In the past maintenance work on the New Harbour Barrens was a shared responsibility between Johnson and Butler. However in 2006 the electoral boundaries changed and the road became everyone’s responsibility and no one’s responsibility. The highway now falls under the provincial districts of Carbonear (Jerome Kennedy) and Trinity Bay de Verde (Charlene Johnson). However the New Harbour Barrens is also used daily by hundreds of people from the districts of Bellevue (MHA Calvin Peach) and Port de Grave (Roland Butler).
“None of us are responsible for all of it, but as far as I am concerned all of us are responsible for some of it,” said Butler.“The road isn’t in my district anymore, not even as it once was when Tilton was part of the district of Port de Grave, but I still advocate for repairs to it because it is the main link between the two bays. Many people in Trinity Bay come to Bay Roberts to shop or work and vice versa. Therefore each year, just before budget time, I go to the department of Transportation and Works looking for funding to repair and pave it, However the road is no longer under my district boundary, so I’m pretty limited. I also have many other roads in my district I have to look out for as well.”
Butler says pavement quality and roadwork is a concern across the province.
“The issue was put forth as a resolution during a Municipalities Newfoundland and Labrador convention last year,” he said.“It’s happening in many towns and certainly needs to be looked at and addressed.”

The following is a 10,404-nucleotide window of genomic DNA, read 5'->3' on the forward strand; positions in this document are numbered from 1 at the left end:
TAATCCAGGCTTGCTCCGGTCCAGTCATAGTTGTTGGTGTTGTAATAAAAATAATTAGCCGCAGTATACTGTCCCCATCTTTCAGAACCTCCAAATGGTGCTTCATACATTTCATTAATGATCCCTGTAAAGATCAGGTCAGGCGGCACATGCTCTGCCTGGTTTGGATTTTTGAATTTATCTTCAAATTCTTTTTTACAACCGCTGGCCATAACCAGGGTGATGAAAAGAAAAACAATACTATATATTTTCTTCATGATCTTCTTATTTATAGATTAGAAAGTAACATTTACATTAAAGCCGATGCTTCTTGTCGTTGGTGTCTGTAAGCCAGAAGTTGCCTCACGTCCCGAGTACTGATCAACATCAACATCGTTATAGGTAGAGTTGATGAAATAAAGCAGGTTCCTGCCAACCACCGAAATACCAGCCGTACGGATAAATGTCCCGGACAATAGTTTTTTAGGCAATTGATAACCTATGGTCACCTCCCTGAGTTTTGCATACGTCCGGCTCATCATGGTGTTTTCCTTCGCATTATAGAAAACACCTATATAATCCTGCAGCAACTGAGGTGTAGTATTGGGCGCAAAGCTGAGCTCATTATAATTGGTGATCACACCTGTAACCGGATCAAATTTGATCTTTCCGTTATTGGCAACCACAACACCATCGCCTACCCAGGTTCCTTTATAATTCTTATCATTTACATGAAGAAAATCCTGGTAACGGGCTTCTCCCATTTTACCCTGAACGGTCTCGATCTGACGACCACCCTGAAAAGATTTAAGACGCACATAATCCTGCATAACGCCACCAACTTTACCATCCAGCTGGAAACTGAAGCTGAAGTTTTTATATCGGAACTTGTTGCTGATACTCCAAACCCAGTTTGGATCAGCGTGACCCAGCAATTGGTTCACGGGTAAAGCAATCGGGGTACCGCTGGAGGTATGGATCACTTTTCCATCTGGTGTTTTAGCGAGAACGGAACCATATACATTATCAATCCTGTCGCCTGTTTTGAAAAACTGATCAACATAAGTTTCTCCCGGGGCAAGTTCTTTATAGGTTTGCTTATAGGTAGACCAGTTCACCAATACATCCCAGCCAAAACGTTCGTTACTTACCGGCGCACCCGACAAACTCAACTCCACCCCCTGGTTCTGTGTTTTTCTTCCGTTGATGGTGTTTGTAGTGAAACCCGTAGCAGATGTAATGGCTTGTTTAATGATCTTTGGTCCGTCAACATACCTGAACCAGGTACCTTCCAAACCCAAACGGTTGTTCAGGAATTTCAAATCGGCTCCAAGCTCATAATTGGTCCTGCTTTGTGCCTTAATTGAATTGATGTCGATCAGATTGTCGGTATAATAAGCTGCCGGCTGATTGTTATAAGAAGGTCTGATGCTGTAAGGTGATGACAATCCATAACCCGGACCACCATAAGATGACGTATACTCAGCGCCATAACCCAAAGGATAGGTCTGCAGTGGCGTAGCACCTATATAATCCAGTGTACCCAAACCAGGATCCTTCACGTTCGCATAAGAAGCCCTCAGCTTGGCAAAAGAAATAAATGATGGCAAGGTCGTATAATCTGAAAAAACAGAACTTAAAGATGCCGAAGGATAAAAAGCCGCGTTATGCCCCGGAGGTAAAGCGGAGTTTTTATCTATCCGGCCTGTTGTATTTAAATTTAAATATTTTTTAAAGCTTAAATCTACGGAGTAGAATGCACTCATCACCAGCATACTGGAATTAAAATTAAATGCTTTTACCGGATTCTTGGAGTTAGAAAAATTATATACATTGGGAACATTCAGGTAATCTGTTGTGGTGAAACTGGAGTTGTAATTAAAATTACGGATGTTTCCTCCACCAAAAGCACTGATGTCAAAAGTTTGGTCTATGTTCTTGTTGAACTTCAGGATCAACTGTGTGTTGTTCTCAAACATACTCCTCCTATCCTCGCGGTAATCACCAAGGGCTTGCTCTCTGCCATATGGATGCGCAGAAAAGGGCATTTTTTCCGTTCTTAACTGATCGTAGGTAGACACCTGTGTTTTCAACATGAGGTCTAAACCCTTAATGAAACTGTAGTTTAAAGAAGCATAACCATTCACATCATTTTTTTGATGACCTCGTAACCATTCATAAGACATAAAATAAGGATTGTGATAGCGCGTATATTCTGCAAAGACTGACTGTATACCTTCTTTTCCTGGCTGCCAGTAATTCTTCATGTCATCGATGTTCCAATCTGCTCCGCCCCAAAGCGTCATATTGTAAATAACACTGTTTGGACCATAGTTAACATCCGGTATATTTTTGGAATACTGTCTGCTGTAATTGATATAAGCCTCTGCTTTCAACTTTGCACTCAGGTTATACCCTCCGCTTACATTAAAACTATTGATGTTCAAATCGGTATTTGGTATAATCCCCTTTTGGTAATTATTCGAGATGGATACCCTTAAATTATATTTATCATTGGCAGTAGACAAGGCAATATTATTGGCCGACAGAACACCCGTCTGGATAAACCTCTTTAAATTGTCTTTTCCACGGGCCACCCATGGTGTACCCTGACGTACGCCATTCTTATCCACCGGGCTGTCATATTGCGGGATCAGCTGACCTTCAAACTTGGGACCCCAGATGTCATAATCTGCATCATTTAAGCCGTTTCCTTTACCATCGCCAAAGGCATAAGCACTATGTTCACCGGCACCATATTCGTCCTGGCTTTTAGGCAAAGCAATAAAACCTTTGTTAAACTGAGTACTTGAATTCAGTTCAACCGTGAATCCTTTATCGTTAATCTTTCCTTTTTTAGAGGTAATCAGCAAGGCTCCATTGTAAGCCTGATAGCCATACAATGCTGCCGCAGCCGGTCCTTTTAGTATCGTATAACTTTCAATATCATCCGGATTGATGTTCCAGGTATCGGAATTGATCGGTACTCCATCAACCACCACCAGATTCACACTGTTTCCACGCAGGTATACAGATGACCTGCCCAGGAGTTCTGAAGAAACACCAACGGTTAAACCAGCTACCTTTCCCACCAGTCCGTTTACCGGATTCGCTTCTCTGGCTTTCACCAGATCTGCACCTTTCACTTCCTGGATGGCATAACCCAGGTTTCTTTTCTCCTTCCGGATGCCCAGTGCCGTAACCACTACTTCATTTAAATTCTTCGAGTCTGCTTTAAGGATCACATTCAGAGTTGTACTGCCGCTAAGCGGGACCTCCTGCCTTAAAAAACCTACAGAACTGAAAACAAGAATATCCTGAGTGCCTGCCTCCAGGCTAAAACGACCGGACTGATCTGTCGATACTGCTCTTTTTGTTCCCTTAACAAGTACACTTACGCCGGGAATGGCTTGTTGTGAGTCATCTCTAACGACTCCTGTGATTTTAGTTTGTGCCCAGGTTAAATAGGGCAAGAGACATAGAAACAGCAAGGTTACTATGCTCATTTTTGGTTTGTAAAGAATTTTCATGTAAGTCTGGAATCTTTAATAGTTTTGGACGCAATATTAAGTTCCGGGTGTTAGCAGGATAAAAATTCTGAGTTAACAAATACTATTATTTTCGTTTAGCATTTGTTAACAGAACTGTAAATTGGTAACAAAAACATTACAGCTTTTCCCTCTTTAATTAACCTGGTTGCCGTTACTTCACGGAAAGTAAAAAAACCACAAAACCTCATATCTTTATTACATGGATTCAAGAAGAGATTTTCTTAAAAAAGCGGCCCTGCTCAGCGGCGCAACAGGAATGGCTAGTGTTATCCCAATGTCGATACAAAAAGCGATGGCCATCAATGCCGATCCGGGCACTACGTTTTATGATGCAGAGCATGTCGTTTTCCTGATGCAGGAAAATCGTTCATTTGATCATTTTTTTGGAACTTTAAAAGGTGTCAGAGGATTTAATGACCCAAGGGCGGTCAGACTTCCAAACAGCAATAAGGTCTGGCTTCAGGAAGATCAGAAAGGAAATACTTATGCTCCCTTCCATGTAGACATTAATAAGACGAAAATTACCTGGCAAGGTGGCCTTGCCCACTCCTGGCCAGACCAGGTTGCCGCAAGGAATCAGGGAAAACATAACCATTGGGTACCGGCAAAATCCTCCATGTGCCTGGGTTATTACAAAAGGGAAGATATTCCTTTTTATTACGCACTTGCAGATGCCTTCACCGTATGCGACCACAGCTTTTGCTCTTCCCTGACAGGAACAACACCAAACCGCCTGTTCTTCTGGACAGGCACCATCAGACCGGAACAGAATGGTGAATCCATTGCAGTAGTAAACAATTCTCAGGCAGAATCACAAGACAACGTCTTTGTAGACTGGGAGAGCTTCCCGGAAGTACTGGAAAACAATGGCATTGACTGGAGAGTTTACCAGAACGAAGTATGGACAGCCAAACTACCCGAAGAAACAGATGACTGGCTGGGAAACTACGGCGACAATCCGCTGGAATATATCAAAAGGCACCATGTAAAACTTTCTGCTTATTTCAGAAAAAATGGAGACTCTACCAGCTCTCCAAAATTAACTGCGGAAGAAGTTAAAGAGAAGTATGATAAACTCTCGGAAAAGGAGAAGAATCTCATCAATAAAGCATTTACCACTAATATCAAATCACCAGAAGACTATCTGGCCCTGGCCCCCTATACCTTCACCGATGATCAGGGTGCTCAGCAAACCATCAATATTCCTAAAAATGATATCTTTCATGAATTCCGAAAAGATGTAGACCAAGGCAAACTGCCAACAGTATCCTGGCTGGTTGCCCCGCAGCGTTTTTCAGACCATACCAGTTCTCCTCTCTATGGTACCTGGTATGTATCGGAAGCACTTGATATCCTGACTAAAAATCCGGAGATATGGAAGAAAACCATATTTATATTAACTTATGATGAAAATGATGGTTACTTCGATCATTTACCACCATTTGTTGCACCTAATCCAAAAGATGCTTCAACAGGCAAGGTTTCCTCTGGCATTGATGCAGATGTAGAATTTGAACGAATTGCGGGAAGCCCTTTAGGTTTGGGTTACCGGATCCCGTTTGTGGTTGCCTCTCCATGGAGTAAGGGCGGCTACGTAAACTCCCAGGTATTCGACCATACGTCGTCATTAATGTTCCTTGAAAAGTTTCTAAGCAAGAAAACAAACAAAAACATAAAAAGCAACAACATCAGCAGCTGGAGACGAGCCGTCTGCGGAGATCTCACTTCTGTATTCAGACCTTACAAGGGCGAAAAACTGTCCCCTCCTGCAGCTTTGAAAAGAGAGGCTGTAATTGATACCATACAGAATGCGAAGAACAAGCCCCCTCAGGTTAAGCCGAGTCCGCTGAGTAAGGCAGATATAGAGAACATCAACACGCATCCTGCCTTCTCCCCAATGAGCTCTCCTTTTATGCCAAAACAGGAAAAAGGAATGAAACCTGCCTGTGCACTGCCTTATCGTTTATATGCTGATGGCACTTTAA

Make work project
Meanwhile Lloyd George, a resident of Whiteway, would like to see the New Harbour Barrens completely paved, as opposed to being “patched up.”
“ It’s a very busy road that connects one side of the bay to the other and the entire thing needs to be paved,” said George. “ By the time they get it all done it will be time to start it all over again.”
George says he has spoiled three car rims in the past two years while driving across the barrens.
“They have been patching it for years and it’s still not fit to drive on. It’s like a make work project where every spring they pave just a part of it, just enough to keep a few people busy for a little while,” he said. “The politicians and government need to get a plan in place to address the conditions of roads in the province like the New Harbour Barrens. They’re the ones holding the purse strings and they’re the ones who say how the money should be spent. The workers who carry out the work are only doing what they’ve been told to do to the best of their ability, this is government’s responsibility.”
Butler is glad some work is being carried out on the road, but like George, he wishes it was more.
“That entire road definitely needs to be done,” he says.“And when budget time rolls around next year I will be making that request once again even though the road is not technically in my district, because I know what it means to the people in my district. I could care less what politician gets the credit for getting the road repaired, just as long as it gets done.”
ROUGH ROAD - Tenders have been called to upgrade, pulverize and repave five kilometres of the New Harbour Barrens. The work will start approximately 8.8 kilometres from New Harbour, run for 3.5 kilometres, skip one kilometre and then resume for approximately another 1.5 kilometres.